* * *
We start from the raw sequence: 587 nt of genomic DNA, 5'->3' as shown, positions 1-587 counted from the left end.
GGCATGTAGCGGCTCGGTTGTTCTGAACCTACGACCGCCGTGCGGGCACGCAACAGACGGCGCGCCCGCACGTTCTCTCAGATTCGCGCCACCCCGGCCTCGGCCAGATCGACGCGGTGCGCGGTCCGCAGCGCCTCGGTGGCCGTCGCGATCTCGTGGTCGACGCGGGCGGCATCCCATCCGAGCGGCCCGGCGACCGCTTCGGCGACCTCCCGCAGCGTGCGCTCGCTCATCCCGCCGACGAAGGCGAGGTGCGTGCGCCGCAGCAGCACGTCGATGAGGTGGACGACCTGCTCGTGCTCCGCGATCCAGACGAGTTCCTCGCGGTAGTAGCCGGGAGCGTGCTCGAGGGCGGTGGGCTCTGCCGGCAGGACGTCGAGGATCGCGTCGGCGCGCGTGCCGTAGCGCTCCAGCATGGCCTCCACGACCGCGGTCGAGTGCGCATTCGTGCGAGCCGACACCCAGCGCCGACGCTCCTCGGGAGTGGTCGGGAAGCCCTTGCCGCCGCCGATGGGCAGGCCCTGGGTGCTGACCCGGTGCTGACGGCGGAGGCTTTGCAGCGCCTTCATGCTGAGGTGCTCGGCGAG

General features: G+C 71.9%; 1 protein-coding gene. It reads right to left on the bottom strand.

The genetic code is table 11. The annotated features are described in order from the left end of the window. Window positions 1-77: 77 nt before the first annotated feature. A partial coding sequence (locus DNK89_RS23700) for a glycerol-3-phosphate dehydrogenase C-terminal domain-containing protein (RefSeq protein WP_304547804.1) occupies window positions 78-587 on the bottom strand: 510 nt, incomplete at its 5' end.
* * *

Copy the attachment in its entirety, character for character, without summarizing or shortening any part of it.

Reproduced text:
We start from the raw sequence: 587 nt of genomic DNA, 5'->3' as shown, positions 1-587 counted from the left end.
GGCATGTAGCGGCTCGGTTGTTCTGAACCTACGACCGCCGTGCGGGCACGCAACAGACGGCGCGCCCGCACGTTCTCTCAGATTCGCGCCACCCCGGCCTCGGCCAGATCGACGCGGTGCGCGGTCCGCAGCGCCTCGGTGGCCGTCGCGATCTCGTGGTCGACGCGGGCGGCATCCCATCCGAGCGGCCCGGCGACCGCTTCGGCGACCTCCCGCAGCGTGCGCTCGCTCATCCCGCCGACGAAGGCGAGGTGCGTGCGCCGCAGCAGCACGTCGATGAGGTGGACGACCTGCTCGTGCTCCGCGATCCAGACGAGTTCCTCGCGGTAGTAGCCGGGAGCGTGCTCGAGGGCGGTGGGCTCTGCCGGCAGGACGTCGAGGATCGCGTCGGCGCGCGTGCCGTAGCGCTCCAGCATGGCCTCCACGACCGCGGTCGAGTGCGCATTCGTGCGAGCCGACACCCAGCGCCGACGCTCCTCGGGAGTGGTCGGGAAGCCCTTGCCGCCGCCGATGGGCAGGCCCTGGGTGCTGACCCGGTGCTGACGGCGGAGGCTTTGCAGCGCCTTCATGCTGAGGTGCTCGGCGAG

General features: G+C 71.9%; 1 protein-coding gene. It reads right to left on the bottom strand.

The genetic code is table 11. The annotated features are described in order from the left end of the window. Window positions 1-77: 77 nt before the first annotated feature. A partial coding sequence (locus DNK89_RS23700) for a glycerol-3-phosphate dehydrogenase C-terminal domain-containing protein (RefSeq protein WP_304547804.1) occupies window positions 78-587 on the bottom strand: 510 nt, incomplete at its 5' end.